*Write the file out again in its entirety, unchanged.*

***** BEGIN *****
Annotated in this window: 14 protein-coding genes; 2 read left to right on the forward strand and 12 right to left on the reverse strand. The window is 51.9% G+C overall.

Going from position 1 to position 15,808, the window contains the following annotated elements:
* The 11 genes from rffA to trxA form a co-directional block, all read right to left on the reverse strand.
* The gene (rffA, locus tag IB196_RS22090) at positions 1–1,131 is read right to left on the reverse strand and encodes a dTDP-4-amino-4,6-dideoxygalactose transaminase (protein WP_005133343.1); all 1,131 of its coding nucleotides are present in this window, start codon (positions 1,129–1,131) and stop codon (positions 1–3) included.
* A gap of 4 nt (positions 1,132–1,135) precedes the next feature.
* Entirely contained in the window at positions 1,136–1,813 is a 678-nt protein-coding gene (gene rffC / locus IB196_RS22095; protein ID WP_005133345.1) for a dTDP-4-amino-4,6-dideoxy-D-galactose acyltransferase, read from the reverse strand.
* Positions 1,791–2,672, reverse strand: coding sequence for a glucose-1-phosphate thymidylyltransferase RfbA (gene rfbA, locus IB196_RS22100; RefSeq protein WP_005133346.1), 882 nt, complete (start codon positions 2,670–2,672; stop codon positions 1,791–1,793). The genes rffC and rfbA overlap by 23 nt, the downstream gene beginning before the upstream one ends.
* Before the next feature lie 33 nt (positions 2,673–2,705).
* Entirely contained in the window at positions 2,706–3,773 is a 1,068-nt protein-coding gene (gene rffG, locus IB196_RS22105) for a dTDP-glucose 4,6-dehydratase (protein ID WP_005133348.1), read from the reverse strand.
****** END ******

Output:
Annotated in this window: 14 protein-coding genes; 2 read left to right on the forward strand and 12 right to left on the reverse strand. The window is 51.9% G+C overall.

Going from position 1 to position 15,808, the window contains the following annotated elements:
* The 11 genes from rffA to trxA form a co-directional block, all read right to left on the reverse strand.
* The gene (rffA, locus tag IB196_RS22090) at positions 1–1,131 is read right to left on the reverse strand and encodes a dTDP-4-amino-4,6-dideoxygalactose transaminase (protein WP_005133343.1); all 1,131 of its coding nucleotides are present in this window, start codon (positions 1,129–1,131) and stop codon (positions 1–3) included.
* A gap of 4 nt (positions 1,132–1,135) precedes the next feature.
* Entirely contained in the window at positions 1,136–1,813 is a 678-nt protein-coding gene (gene rffC / locus IB196_RS22095; protein ID WP_005133345.1) for a dTDP-4-amino-4,6-dideoxy-D-galactose acyltransferase, read from the reverse strand.
* Positions 1,791–2,672, reverse strand: coding sequence for a glucose-1-phosphate thymidylyltransferase RfbA (gene rfbA, locus IB196_RS22100; RefSeq protein WP_005133346.1), 882 nt, complete (start codon positions 2,670–2,672; stop codon positions 1,791–1,793). The genes rffC and rfbA overlap by 23 nt, the downstream gene beginning before the upstream one ends.
* Before the next feature lie 33 nt (positions 2,673–2,705).
* Entirely contained in the window at positions 2,706–3,773 is a 1,068-nt protein-coding gene (gene rffG, locus IB196_RS22105) for a dTDP-glucose 4,6-dehydratase (protein ID WP_005133348.1), read from the reverse strand.